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One line examples rarely have enough context to infer. What about this sentence that needs an inferred subject?

田中さんは部屋に入ってきたかと思うと、いきなり窓を全部開けた。

"開ける" is transitive, so how would a proper translation deal with the lack of an explicit subject in the main clause?

  1. Just as Tanaka entered the room, Tanaka opened all the windows. (given what ~ かと思うと... means this does not sound correct.)
  2. Just as Tanaka entered the room, someone (who we've already talked about) opened all the windows.
  3. Just as Tanaka entered the room, all the windows opened. (a paraphrase using "to open" intransitively)

For a translation, #2 makes sense to me but I don't like that empty inference of someone. For a paraphrase, #3 is better because then nothing is inferred; the missing subject is hidden. What do you think?

2 Answers 2

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You should parse the sentence this way:

田中さんは[部屋に入ってきたかと思うと、]いきなり窓を全部開けた。
(≂ 部屋に入ってきたかと思うと、田中さんはいきなり窓を全部開けた。)

The subject of the main clause (= いきなり窓を全部開けた) is 田中さん because it's marked with は.

部屋に入ってきたかと思うと is a subordinate clause, and the subject of a subordinate clause should be marked with が, as in 田中さん部屋に入ってきたかと思うと. To mean "Just as Tanaka entered the room, someone opened all the windows", you'd say 「田中さん(not 田中さん)部屋に入ってきたかと思うと、XXはいきなり窓を全部開けた」 or 「XXは、田中さん部屋に入ってきたかと思うと、いきなり窓を全部開けた」.

As you might know, ~たかと思うと means ~やいなや or ~とすぐに, "as soon as ~~" "right after doing ~~"

So your sentence means #1 "Just as Tanaka entered the room (or, On entering the room / Right after he entered the room), Tanaka opened all the windows."

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  • But does it feel strange? Does 「~と、いきなり...」 make it feel as though 田中 didn't expect his own action? The conditional-と is such that what comes after is uncontrollably true right? So for that reason I feel that the window opening was not an action controlled by 田中.
    – Flaw
    Nov 4, 2016 at 4:50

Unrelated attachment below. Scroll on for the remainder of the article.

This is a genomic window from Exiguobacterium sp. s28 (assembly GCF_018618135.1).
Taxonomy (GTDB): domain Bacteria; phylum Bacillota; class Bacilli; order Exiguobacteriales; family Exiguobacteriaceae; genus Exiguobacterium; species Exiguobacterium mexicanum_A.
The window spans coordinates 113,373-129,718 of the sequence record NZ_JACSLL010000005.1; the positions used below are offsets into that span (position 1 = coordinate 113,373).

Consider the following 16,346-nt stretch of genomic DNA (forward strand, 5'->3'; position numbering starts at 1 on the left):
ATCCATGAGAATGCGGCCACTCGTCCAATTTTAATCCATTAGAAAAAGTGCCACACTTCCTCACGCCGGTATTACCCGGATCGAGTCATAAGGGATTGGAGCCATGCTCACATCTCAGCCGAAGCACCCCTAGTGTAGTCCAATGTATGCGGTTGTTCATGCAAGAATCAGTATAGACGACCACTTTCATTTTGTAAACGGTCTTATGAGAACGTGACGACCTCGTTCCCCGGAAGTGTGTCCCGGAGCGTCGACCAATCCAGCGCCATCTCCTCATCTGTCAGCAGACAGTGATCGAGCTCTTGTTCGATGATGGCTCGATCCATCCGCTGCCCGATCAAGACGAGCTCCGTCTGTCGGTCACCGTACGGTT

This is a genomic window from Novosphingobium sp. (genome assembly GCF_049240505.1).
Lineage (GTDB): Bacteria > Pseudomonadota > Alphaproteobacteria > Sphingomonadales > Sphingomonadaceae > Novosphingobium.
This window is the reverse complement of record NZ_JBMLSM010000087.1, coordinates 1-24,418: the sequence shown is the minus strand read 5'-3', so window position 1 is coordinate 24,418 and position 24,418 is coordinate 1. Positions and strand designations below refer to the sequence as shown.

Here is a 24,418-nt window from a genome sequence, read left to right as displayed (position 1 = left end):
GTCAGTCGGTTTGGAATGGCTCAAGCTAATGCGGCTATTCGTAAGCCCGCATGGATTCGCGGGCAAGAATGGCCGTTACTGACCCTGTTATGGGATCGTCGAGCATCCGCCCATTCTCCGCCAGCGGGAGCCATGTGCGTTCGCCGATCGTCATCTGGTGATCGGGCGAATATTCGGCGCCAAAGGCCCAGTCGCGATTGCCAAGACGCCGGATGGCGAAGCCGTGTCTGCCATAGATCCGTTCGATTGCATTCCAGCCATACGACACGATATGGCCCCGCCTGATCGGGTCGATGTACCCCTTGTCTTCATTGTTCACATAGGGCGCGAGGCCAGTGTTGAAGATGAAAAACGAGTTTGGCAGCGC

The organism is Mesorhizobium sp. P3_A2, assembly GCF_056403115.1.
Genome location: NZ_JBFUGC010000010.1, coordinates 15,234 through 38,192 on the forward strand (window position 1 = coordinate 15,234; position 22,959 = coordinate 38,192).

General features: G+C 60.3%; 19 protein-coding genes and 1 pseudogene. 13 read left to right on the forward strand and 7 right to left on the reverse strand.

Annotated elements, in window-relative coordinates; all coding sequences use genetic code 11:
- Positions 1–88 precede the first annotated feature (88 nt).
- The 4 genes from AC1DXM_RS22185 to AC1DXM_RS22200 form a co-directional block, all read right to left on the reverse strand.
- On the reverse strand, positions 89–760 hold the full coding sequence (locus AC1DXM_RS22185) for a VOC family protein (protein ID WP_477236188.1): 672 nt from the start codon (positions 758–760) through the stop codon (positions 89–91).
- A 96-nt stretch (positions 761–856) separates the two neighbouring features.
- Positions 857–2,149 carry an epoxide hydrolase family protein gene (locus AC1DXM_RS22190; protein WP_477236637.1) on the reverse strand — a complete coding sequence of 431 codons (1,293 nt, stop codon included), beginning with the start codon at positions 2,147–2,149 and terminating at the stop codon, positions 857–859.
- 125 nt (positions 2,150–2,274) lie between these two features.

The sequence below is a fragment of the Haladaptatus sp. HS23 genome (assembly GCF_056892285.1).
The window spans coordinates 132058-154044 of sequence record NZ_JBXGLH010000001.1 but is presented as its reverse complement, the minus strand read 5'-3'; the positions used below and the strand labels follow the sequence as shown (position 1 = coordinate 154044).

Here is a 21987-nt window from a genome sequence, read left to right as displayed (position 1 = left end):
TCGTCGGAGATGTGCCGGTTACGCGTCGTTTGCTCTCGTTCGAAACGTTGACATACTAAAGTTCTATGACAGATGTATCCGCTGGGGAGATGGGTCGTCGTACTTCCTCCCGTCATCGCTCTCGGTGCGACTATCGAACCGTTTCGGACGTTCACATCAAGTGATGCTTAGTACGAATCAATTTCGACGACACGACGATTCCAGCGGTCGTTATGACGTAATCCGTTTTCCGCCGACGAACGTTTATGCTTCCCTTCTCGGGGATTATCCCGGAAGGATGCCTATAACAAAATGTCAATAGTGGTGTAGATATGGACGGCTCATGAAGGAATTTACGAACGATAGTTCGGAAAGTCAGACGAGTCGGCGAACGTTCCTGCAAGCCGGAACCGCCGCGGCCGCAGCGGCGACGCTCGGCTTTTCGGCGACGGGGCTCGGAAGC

• Here, いきなり shows that the speaker of this sentence or someone who was present at the scene didn't expect the action by Tanaka. The subject of the 思う is also the speaker or someone present at the scene, not Tanaka. The conjunctive particle と, when used as "when~~" "at the same time~", can be used like this: 「挨拶を終えると彼は椅子に腰を下ろした。」(デジタル大辞泉「と」2⃣接続助詞1例文)「彼は家に帰るとすぐにテレビをつけた。」「そう言うと彼はそのまま黙り込んだ。」 so you can say 「田中さんは部屋に入るといきなり窓を開けた。」
    – chocolate
    Nov 4, 2016 at 23:42
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How to translate such a small snippet of text depends a lot on why you're translating it --

  • Who is the intended audience? Will they know that this snippet is too short to handle well? What will they expect?
  • What is the intended purpose? Is this for conveying the general gist? Is this for accurately conveying what is said?

That said, my personal preference would be #2 -- it's closest to the original meaning, and (especially with the parenthetical comment) it clarifies that there is more information implied by the source text than what is actually there in the words. #1, reworded slightly to avoid redundancy -- replacing the second "Tanaka' with "she" or "he".

(Note: Don't translate when super-tired and in a rush. :) See chocolate's post about the は・が distinction. That said, my above points on "why are you translating this" are still relevant.)

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